RE: DSM: RE: Simple solution

Joe Jackson (
Thu, 7 Dec 2000 16:34:21 -0500


I find it somewhat difficult to respond to much of what you are saying; so
much of it seems to be your catastrophized reactions to what you imagine the
school to be like.

> I suppose in some ways Sudbury too has appointed
> people who take action in behalf of the community with no public
> vote taking
> place on every action. The danger in a republic is when community people
> loose touch with their responsibility to influence leadership. A
> person may
> loose interest, become ignorant, never be informed, feel
> helpless, or have a
> belief that there is a lack of communication, finances or time to be a
> contributor.

So I take it you are imagining that "appointees" make many decisions that
impact the school dynamic? Not so. We **elect** clerks to handle things
like building maintenance, maintaining the law book, landscaping. Having
learned this, I hope you agree that SM electing someone to keep toilet paper
in the bathrooms is not going to disenfranchise anyone very much.

Additionally, I do not share in your opinion that there is something called
a "responsibility to influence leadership", I think you need to own that one
as your _belief_ and not impose it upon me as a "THEIR responsibility
to...". I add that because it is important to me that I endeavor not to
villify students (or any members of a group) for failing to live up to my

> When the individual is not responsible for direction and
> change, he must be a pawn of status quo. What is so simply is
> what is so. As
> Paul Harvey says, "There can be no democracy without responsibility". And
> thus are we destroying the ecology of the planet, and we elect liars as
> presidents. "Them" is not at fault, it is us and our status quo.

This to me says that you think that people who want an issue to stay the
same are using, or even owning the people who choose not to vote or even
attend the meeting. While that may be true in a sense, I think it's a
pretty extreme example of using Machiavellian extrapolation to villify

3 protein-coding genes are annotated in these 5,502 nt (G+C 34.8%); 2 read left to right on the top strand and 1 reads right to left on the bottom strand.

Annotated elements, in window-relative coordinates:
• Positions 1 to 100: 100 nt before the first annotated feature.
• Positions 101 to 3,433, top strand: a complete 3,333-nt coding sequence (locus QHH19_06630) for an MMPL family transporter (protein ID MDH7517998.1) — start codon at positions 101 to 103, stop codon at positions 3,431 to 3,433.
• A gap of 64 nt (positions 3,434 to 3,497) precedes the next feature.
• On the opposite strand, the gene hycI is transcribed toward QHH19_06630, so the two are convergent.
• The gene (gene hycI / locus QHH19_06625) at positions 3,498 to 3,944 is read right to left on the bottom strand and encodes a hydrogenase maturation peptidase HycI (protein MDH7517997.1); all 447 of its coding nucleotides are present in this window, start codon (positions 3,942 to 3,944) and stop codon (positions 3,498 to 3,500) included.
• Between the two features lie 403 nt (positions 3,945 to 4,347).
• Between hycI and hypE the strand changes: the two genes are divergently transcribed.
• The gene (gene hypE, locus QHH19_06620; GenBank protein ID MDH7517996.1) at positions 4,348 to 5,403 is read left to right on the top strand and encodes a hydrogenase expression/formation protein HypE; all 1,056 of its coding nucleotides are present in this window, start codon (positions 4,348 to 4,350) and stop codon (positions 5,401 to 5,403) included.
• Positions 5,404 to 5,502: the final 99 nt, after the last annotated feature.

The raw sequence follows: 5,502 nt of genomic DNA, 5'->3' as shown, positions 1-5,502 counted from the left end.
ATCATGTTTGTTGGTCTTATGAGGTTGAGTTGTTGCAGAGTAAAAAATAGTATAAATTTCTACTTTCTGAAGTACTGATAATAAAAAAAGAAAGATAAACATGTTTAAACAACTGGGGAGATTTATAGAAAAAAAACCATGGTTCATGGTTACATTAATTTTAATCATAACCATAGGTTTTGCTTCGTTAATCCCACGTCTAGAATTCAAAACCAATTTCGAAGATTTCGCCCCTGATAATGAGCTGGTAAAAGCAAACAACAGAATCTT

Nevertheless, the right not to actively participate at all times in the
governance of the school is no less sacred than the right to participate,
and the only possible purpose I see to portray nonparticipants as destroyers
is to coerce them into participating. I therefore hope you can see why I
would not introduce that kind of inflammatory rhetoric in the school

An interest lost is an interest gained, and to intervene in that transaction
on either end is that which enslaves.

> Is there a corollary to SVS? The students often seem to say they
> have little
> interest in or involvement with or understanding of the JC for most of the
> time they are a student there. Yet the JC is a constant supreme
> influence on
> the culture and happenings at the school. Talk about a pink
> elephant in the
> living room! Did SVS create a proletariat? If not, how is it I have missed
> indicators that students have been proud of their influence as members of
> the Sudbury community?

And yet it remains quite irrelevant how much school structures like JC push
the buttons of you and I and every other person outside School Meeting, the
fact remains that School Meeting chose JC, and can abolish JC or make
alterations to the way the school functions any time they want to.

My impression as to how you "missed indicators that students have been proud
of their influence as members of the Sudbury community" is that you have not
seen the specific kinds of indicators you expected to see.

And, I'm interested in what manner and number of students you have spoken
to. Everyone who has been at Fairhaven for a year or so knows all about
School Meeting and JC. That there is a student somewhere who has little
understanding of JC for "most of the time they are a student there" sounds
really strange.

> This is a simple matter of trusting democracy. The similarity to U.S.
> politics is the provision for amendments to the constitution. Were it that
> our fundamental operations could not evolve in behalf of social evolution
> where would we be today?


-Joe Jackson

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